12 February 2012

sketching Victory

Sketch and photo © 2011/Gina Sales
I wish I had the time to sketch more.

It seems I only get to do it during moments when I have to save myself from perilously falling asleep. On one very important yet--sadly enough--dreary conference where you could actually do a counting game on how often the term 'Excel spreadsheet' crops up, I decided to keep my eyes and hands busy even though my brain cells were somewhat shutting down.

So I started sketching on my Moleskine an image of the winged goddess Victory of Samothrace based on a photo I took of the actual sculpture when I was in the Louvre last March 2010.

I can never draw the human form from memory; that's a skill I sorely lack.  But I feel a sense of happiness from being able to sketch on paper whatever I can see from my own eyes. I normally use a black tech pen like Pilot for informal amateur sketches like this. I never use pencil. Art class in high school taught me to be conservative in pen strokes so that I don't have to depend on using a pencil for drafts so much.

I ended up having an affinity for pen-and-ink and even charcoal. I remember bringing home a rough charcoal sketch I made of Charles Dickens to show to my mom.  I'm fearfully disastrous when it comes to watercolor, so I have made black ink my comfort zone. I don't consider myself an artist because I can't create something out of my imagination, but I'd gladly do a decent sketch of anything I clap my eyes on.

Most museums, unfortunately, don't allow pens for sketching. So when I was in the Metropolitan Museum of Art in New York (for at least 10 times, damnit), I could only take high-res, close-up photos of sculptures which I would have wanted to sketch then and there. I'll probably set aside these photos for future moments of ennui that would allow me the time and luxury of drawing on paper.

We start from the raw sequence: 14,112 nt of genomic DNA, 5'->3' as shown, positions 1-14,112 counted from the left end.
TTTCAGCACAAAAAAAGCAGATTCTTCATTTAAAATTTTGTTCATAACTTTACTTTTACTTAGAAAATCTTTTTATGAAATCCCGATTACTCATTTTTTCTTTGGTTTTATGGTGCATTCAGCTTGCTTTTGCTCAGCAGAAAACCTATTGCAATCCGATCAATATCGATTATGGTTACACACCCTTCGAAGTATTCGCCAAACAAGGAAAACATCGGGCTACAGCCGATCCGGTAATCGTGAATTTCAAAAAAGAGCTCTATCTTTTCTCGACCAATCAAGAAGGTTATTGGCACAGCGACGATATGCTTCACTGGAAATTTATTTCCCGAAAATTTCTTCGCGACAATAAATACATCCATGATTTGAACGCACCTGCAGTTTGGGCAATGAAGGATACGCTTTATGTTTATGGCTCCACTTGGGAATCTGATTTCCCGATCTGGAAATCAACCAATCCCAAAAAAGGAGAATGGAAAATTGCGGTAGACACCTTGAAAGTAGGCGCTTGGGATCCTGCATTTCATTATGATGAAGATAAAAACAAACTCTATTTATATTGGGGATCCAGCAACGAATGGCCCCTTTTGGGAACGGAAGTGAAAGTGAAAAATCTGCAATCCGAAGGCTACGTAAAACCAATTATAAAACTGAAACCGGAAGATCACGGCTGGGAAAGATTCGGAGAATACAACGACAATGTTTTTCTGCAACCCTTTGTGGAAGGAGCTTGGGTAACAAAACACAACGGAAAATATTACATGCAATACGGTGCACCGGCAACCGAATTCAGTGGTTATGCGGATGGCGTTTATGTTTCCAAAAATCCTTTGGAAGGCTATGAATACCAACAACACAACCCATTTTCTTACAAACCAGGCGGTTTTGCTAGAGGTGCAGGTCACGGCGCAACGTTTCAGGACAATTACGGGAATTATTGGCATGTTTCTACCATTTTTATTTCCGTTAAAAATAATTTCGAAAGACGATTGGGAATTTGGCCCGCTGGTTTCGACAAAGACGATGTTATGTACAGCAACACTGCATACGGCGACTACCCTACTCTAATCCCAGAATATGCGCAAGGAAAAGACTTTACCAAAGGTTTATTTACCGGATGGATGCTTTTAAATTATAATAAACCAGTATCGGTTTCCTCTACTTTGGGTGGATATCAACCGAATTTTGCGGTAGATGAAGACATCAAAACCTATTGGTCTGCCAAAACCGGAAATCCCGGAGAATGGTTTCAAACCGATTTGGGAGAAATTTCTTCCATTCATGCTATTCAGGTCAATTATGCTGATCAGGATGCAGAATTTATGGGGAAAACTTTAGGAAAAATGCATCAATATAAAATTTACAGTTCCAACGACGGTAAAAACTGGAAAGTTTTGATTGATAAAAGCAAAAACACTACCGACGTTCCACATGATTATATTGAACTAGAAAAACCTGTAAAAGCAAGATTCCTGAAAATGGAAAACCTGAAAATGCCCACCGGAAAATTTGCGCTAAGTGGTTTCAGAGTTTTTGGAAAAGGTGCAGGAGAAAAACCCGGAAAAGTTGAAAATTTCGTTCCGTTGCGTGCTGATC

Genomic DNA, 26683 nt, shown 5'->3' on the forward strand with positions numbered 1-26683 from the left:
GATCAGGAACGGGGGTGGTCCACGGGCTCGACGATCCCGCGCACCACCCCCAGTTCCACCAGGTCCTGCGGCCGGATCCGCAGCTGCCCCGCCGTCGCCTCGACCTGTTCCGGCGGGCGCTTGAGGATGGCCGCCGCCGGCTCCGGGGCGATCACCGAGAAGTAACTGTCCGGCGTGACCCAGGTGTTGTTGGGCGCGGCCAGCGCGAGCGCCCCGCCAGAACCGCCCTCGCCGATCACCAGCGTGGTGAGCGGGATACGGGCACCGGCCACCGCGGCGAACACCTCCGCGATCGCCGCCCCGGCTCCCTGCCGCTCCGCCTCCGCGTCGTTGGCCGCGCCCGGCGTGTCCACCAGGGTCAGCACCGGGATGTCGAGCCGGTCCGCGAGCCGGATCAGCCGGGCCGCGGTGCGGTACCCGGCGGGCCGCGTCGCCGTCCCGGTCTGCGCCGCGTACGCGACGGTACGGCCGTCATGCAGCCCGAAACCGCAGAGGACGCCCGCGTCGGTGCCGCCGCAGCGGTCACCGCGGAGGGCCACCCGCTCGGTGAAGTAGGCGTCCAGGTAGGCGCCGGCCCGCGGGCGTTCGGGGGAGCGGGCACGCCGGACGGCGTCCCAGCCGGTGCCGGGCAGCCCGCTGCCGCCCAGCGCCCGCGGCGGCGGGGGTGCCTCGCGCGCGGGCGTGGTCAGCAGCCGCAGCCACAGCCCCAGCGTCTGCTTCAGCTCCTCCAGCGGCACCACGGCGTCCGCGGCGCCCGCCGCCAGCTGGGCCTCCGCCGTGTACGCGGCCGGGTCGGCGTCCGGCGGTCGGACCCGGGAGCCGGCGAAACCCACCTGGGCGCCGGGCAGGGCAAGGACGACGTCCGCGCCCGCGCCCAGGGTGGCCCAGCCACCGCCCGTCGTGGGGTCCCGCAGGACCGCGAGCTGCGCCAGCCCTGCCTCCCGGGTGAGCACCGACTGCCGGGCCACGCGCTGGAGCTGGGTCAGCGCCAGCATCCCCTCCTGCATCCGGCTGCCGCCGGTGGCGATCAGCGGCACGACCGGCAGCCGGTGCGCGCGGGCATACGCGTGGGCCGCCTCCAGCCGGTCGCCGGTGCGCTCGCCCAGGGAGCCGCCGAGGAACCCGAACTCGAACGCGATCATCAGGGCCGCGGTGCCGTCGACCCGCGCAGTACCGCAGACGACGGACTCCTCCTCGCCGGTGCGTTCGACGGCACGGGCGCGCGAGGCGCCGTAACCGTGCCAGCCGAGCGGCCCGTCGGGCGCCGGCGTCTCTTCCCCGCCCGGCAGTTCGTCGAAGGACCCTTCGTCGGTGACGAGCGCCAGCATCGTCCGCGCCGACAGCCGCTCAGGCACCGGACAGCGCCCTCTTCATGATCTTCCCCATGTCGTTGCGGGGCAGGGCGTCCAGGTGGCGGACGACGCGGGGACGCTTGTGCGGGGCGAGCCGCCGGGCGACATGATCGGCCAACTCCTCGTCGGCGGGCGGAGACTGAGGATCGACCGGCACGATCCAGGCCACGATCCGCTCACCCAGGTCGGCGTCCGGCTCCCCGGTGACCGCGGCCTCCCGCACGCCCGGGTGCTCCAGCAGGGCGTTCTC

So here's my finished sketch of the goddess Victory:

Sketch and photo © 2011/Gina Sales

It's not perfect, and God knows I would have wanted the wings to have been less 'heavy-looking.' I remember gazing up at this sculpture, surrounded by fellow tourists and art lovers, and admiring how the artist captured Victory in mid-action, as she strode forward with a purpose, her wings elegantly outstretched.  She seemed even more beautiful and mysterious without the head and the arms.

I hope I have done this favorite sculpture of mine a little justice somehow.

I remember too as I sat beside a young Italian man inside the Galleria dell'Accademia in Florence on that same month I went to Paris. There was a large crowd, as always, in front of Michaelangelo's David.  It was sheer pleasure just to look at David (for aesthestic, purely non-sexual purposes) and study the tension in his limbs as he held his sling over his shoulder. The young man beside me (who looked like a local student about 21 years old) was using a pencil to sketch the sculpture, and I admired his efforts to capture THE David.

I'd be afraid to try it myself, actually. And if I did, it would take me days to finish the sketch.  But the young man was drawing him reverently--hesitantly too, I'd say, as if he was dreadfully afraid to mess up on paper what was perfect right in front of one's eyes. His drawing was still rough, for he had just more or less started. I could tell he was struggling with the face--which has always been my own Waterloo. At least the young man and I had something in common.

We chatted a bit (he in halting English and I in my atrocious Italian) and I made sure to compliment him on his draft. He seemed grateful and emboldened by my praise, and so he went back to sketching David's face with a noticeably steadier hand. I left his side eventually so he could spend the rest of the day drawing without much distraction. The entrance fee to the gallery wasn't exactly a trivial amount, so I'm sure he wanted to maximize his stay indoors.

Sometimes, I idly wonder how his sketch turned out. And I wonder too if I would dare to sketch something as complex as David one of these days.


  1. Nice sketch Gina! I'm impressed you can do it straight out in pen. I used to do oil painting but I haven't had enough free time since university. Photography's about the most I can manage these days. Have you sketched any Rizal sculptures?

  2. Thank you, Andy!

    Hey, come to think of it, I haven't done any sketches on Rizal (oh, the pressure).